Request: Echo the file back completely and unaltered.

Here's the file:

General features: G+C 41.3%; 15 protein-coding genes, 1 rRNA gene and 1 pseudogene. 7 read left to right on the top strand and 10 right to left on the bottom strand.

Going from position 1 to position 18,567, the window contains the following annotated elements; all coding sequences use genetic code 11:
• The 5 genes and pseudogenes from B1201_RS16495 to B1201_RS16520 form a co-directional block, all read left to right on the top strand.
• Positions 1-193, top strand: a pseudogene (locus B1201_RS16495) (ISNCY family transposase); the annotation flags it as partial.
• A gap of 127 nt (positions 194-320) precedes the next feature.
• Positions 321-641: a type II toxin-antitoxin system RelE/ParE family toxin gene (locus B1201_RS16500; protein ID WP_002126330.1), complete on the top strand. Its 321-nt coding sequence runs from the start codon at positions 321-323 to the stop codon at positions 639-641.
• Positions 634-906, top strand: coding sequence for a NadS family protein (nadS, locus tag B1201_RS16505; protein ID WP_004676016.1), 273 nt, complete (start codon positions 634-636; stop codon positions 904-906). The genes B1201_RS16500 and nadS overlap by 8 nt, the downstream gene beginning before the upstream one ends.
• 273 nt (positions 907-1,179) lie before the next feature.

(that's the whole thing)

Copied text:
General features: G+C 41.3%; 15 protein-coding genes, 1 rRNA gene and 1 pseudogene. 7 read left to right on the top strand and 10 right to left on the bottom strand.

Going from position 1 to position 18,567, the window contains the following annotated elements; all coding sequences use genetic code 11:
• The 5 genes and pseudogenes from B1201_RS16495 to B1201_RS16520 form a co-directional block, all read left to right on the top strand.
• Positions 1-193, top strand: a pseudogene (locus B1201_RS16495) (ISNCY family transposase); the annotation flags it as partial.
• A gap of 127 nt (positions 194-320) precedes the next feature.
• Positions 321-641: a type II toxin-antitoxin system RelE/ParE family toxin gene (locus B1201_RS16500; protein ID WP_002126330.1), complete on the top strand. Its 321-nt coding sequence runs from the start codon at positions 321-323 to the stop codon at positions 639-641.
• Positions 634-906, top strand: coding sequence for a NadS family protein (nadS, locus tag B1201_RS16505; protein ID WP_004676016.1), 273 nt, complete (start codon positions 634-636; stop codon positions 904-906). The genes B1201_RS16500 and nadS overlap by 8 nt, the downstream gene beginning before the upstream one ends.
• 273 nt (positions 907-1,179) lie before the next feature.